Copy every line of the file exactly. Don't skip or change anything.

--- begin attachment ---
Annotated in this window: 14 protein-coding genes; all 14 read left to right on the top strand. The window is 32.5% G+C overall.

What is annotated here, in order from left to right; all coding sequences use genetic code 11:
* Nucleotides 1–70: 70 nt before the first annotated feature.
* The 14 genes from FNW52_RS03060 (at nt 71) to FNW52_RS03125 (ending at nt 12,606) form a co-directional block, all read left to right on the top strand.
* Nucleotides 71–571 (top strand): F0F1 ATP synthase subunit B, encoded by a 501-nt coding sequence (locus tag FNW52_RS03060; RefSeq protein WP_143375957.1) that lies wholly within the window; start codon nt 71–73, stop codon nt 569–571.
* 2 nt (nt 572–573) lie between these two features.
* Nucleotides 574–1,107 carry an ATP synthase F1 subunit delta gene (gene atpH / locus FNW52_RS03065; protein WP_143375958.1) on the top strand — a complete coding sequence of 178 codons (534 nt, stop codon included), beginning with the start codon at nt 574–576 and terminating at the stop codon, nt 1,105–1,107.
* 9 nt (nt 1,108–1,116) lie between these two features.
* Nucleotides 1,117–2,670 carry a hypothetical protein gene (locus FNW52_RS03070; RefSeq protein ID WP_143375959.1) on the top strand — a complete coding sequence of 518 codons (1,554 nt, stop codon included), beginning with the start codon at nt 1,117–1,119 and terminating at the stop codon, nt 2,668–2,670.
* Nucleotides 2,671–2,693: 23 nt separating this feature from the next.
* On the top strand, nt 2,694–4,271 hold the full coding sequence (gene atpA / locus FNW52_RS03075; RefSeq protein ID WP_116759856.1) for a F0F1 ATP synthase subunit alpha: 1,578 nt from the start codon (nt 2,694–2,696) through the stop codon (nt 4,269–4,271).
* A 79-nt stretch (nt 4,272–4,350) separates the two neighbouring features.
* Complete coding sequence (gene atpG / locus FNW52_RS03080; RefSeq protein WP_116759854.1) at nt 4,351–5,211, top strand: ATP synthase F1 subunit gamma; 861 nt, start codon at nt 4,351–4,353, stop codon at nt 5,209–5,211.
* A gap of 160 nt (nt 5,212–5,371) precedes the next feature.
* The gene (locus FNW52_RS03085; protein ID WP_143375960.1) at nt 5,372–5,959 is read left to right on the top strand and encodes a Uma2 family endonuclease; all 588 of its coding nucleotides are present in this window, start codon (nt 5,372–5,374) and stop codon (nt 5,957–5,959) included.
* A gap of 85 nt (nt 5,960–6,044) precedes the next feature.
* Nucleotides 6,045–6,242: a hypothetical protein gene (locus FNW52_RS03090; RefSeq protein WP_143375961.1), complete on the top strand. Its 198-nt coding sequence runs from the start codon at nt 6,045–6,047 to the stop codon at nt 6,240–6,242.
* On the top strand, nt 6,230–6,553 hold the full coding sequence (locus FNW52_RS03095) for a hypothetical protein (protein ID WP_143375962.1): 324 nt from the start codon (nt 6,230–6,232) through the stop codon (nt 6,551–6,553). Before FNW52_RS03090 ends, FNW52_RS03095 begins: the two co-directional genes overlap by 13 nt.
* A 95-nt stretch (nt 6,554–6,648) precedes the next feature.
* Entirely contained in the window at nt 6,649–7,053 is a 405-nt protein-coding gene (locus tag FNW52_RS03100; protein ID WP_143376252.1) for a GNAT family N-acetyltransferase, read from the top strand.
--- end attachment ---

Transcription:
Annotated in this window: 14 protein-coding genes; all 14 read left to right on the top strand. The window is 32.5% G+C overall.

What is annotated here, in order from left to right; all coding sequences use genetic code 11:
* Nucleotides 1–70: 70 nt before the first annotated feature.
* The 14 genes from FNW52_RS03060 (at nt 71) to FNW52_RS03125 (ending at nt 12,606) form a co-directional block, all read left to right on the top strand.
* Nucleotides 71–571 (top strand): F0F1 ATP synthase subunit B, encoded by a 501-nt coding sequence (locus tag FNW52_RS03060; RefSeq protein WP_143375957.1) that lies wholly within the window; start codon nt 71–73, stop codon nt 569–571.
* 2 nt (nt 572–573) lie between these two features.
* Nucleotides 574–1,107 carry an ATP synthase F1 subunit delta gene (gene atpH / locus FNW52_RS03065; protein WP_143375958.1) on the top strand — a complete coding sequence of 178 codons (534 nt, stop codon included), beginning with the start codon at nt 574–576 and terminating at the stop codon, nt 1,105–1,107.
* 9 nt (nt 1,108–1,116) lie between these two features.
* Nucleotides 1,117–2,670 carry a hypothetical protein gene (locus FNW52_RS03070; RefSeq protein ID WP_143375959.1) on the top strand — a complete coding sequence of 518 codons (1,554 nt, stop codon included), beginning with the start codon at nt 1,117–1,119 and terminating at the stop codon, nt 2,668–2,670.
* Nucleotides 2,671–2,693: 23 nt separating this feature from the next.
* On the top strand, nt 2,694–4,271 hold the full coding sequence (gene atpA / locus FNW52_RS03075; RefSeq protein ID WP_116759856.1) for a F0F1 ATP synthase subunit alpha: 1,578 nt from the start codon (nt 2,694–2,696) through the stop codon (nt 4,269–4,271).
* A 79-nt stretch (nt 4,272–4,350) separates the two neighbouring features.
* Complete coding sequence (gene atpG / locus FNW52_RS03080; RefSeq protein WP_116759854.1) at nt 4,351–5,211, top strand: ATP synthase F1 subunit gamma; 861 nt, start codon at nt 4,351–4,353, stop codon at nt 5,209–5,211.
* A gap of 160 nt (nt 5,212–5,371) precedes the next feature.
* The gene (locus FNW52_RS03085; protein ID WP_143375960.1) at nt 5,372–5,959 is read left to right on the top strand and encodes a Uma2 family endonuclease; all 588 of its coding nucleotides are present in this window, start codon (nt 5,372–5,374) and stop codon (nt 5,957–5,959) included.
* A gap of 85 nt (nt 5,960–6,044) precedes the next feature.
* Nucleotides 6,045–6,242: a hypothetical protein gene (locus FNW52_RS03090; RefSeq protein WP_143375961.1), complete on the top strand. Its 198-nt coding sequence runs from the start codon at nt 6,045–6,047 to the stop codon at nt 6,240–6,242.
* On the top strand, nt 6,230–6,553 hold the full coding sequence (locus FNW52_RS03095) for a hypothetical protein (protein ID WP_143375962.1): 324 nt from the start codon (nt 6,230–6,232) through the stop codon (nt 6,551–6,553). Before FNW52_RS03090 ends, FNW52_RS03095 begins: the two co-directional genes overlap by 13 nt.
* A 95-nt stretch (nt 6,554–6,648) precedes the next feature.
* Entirely contained in the window at nt 6,649–7,053 is a 405-nt protein-coding gene (locus tag FNW52_RS03100; protein ID WP_143376252.1) for a GNAT family N-acetyltransferase, read from the top strand.